There is a common misconception that dental fluorosis is a disease; however, this is not the case. Instead, dental fluorosis is a condition that affects the appearance of the enamel on your teeth but does not impact the teeth’s ability to function or their overall health. These alterations can range from teeny, scarcely noticeable white spots to extremely prominent staining, darkening, and brown marks. They can even occur simultaneously. Fluorosis can leave permanent marks and stains, some of which may become darker with the passage of time. If you have any further questions or would like to make an appointment with family dentistry in Edmond, OK.
Fluorosis of the teeth is a condition that can develop in children between the ages of 20 and 30 months if they are given excessive fluoride. Fluorosis of the teeth can only occur in children who are younger than eight years old. Why? During this time, the permanent teeth are still developing behind the gums. Therefore the era is called “permanent tooth developing.” Fluorosis can result in substantial feelings of embarrassment and anxiety around the appearance of a child’s teeth, especially in younger children. Fluorosis stains are not going to be removed no matter how thoroughly they brush and floss their teeth.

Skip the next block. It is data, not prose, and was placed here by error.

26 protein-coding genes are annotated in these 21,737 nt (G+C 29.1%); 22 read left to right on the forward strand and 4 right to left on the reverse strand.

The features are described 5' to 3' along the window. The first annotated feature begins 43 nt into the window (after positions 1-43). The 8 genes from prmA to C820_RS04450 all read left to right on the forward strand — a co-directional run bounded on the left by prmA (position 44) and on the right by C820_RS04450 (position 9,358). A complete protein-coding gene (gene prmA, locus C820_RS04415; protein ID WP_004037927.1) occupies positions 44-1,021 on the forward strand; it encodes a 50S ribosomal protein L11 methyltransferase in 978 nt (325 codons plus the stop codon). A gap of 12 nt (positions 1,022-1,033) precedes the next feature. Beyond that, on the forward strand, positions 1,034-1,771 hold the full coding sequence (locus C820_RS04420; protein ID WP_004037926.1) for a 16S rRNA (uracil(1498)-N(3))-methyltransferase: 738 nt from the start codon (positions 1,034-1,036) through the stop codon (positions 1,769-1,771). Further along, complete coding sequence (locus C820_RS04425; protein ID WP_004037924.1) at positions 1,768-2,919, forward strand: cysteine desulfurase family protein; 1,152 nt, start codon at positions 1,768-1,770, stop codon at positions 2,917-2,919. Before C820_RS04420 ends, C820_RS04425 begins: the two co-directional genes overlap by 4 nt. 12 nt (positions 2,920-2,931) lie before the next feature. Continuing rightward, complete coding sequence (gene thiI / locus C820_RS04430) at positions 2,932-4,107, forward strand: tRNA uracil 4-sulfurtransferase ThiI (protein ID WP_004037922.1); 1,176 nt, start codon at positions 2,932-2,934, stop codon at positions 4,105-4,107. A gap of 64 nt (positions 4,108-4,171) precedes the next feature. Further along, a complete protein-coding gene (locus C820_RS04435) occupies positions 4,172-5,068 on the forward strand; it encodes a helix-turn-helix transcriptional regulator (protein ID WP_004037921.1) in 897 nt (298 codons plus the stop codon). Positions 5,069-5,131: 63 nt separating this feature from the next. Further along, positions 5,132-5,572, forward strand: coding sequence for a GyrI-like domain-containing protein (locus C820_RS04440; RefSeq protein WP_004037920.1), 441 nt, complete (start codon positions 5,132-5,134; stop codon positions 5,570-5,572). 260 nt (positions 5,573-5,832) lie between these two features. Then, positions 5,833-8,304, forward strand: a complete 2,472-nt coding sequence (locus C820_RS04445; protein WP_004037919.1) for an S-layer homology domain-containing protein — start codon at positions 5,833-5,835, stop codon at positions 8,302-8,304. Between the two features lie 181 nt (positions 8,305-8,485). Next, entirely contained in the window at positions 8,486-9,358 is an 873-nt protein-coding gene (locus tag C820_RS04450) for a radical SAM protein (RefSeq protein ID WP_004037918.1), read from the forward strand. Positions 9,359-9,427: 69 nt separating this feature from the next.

There are a great number of well-known sources of fluoride that could lead to fluoride overexposure, including the following:
- A fluoride-containing mouth rinse, which younger toddlers have the potential to ingest
- Fluoride levels in bottled water are not routinely monitored due to the packaging of the water.
- Use of fluoride supplements in an ineffective manner
- Fluoride poisoning is caused by drinking water that has been fluoridated, either naturally or artificially, at concentrations that are far higher than those that are recommended.
- Teach your children not to ingest topical fluoride products such as toothpaste that includes fluoride as a means to lessen the likelihood that they may develop enamel fluorosis. This is one method for reducing the risk of the condition. In point of fact, the recommended amount of fluoride toothpaste for children to use when brushing their teeth is no more than the size of a pea, and infants and toddlers under the age of two should not use any fluoride toothpaste at all.
Bleaching the teeth, microabrasion, conservative composite restorations, or porcelain veneers are some of the treatments that may be used to treat dental fluorosis.